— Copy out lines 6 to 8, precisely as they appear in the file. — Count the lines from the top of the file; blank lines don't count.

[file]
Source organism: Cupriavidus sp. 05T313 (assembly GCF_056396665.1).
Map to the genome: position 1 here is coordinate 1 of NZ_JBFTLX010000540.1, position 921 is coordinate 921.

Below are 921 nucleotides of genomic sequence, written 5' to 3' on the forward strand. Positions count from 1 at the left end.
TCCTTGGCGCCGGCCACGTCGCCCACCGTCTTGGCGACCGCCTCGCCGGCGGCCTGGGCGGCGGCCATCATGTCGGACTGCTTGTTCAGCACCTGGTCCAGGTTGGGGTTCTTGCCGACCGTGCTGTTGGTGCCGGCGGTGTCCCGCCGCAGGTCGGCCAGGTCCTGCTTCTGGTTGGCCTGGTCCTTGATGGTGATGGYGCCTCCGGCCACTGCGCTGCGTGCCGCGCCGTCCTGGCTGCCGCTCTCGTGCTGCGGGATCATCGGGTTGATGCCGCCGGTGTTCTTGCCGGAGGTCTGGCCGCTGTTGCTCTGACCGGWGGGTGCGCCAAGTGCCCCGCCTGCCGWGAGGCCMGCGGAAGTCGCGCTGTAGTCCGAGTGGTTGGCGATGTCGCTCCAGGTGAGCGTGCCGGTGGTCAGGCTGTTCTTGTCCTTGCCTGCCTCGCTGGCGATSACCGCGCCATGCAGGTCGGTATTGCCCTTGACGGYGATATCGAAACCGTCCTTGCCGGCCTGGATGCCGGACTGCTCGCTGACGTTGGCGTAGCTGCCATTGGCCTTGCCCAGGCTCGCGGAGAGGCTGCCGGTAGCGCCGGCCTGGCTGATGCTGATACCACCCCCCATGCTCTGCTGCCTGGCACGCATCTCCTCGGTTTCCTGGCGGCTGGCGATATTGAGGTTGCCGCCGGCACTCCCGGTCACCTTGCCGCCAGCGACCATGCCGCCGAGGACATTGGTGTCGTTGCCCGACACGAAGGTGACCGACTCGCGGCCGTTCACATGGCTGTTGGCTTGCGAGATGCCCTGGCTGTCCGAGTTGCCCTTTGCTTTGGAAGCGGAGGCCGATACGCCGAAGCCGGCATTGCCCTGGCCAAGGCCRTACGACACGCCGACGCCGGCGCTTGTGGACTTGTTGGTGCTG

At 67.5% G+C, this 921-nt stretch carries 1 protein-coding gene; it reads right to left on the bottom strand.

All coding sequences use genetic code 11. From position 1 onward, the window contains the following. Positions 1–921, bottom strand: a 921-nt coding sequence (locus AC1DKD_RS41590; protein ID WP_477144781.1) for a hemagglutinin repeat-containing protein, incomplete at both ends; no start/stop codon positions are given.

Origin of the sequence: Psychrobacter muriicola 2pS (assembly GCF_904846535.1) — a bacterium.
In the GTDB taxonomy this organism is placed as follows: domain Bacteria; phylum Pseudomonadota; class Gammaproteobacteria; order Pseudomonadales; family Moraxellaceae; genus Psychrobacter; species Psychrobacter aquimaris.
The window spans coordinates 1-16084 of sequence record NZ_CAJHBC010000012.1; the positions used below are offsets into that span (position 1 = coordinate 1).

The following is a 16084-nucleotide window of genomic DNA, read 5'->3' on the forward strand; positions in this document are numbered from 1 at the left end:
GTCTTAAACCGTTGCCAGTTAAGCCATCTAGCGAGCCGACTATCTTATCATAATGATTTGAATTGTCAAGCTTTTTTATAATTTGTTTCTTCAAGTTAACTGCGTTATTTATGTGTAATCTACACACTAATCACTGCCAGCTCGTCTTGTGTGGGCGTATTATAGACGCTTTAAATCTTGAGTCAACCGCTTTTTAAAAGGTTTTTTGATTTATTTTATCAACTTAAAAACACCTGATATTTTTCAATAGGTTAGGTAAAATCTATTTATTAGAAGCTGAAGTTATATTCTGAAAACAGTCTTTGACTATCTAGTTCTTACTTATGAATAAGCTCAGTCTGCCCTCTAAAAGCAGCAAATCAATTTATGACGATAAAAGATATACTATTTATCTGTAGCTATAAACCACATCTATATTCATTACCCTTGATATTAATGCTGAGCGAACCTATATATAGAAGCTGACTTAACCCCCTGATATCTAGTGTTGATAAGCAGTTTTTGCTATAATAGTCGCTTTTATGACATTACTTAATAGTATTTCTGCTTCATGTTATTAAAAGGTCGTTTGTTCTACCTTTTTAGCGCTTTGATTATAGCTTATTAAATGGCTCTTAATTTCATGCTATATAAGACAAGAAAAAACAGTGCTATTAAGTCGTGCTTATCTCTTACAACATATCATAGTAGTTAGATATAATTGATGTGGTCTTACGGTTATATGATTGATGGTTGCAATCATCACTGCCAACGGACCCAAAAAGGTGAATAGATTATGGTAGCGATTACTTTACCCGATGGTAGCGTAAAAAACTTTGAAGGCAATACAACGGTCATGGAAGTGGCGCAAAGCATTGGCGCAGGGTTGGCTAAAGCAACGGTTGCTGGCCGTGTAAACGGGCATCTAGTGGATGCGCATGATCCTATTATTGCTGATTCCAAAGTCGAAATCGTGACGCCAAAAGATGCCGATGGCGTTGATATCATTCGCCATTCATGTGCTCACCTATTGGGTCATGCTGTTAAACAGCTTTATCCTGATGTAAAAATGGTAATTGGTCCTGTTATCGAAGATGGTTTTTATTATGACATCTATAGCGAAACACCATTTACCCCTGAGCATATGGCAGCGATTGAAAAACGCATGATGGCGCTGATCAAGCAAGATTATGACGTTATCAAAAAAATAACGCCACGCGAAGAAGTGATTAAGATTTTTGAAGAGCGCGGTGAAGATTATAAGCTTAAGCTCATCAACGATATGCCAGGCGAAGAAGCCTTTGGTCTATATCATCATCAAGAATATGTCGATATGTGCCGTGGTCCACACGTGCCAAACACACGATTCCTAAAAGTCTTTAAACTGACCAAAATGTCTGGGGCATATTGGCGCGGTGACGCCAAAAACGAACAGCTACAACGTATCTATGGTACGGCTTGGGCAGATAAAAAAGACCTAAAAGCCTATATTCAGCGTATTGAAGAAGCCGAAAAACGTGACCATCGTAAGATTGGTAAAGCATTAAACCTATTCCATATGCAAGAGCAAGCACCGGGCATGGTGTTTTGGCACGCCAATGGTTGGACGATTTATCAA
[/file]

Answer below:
All coding sequences use genetic code 11. From position 1 onward, the window contains the following. Positions 1–921, bottom strand: a 921-nt coding sequence (locus AC1DKD_RS41590; protein ID WP_477144781.1) for a hemagglutinin repeat-containing protein, incomplete at both ends; no start/stop codon positions are given.

Origin of the sequence: Psychrobacter muriicola 2pS (assembly GCF_904846535.1) — a bacterium.
In the GTDB taxonomy this organism is placed as follows: domain Bacteria; phylum Pseudomonadota; class Gammaproteobacteria; order Pseudomonadales; family Moraxellaceae; genus Psychrobacter; species Psychrobacter aquimaris.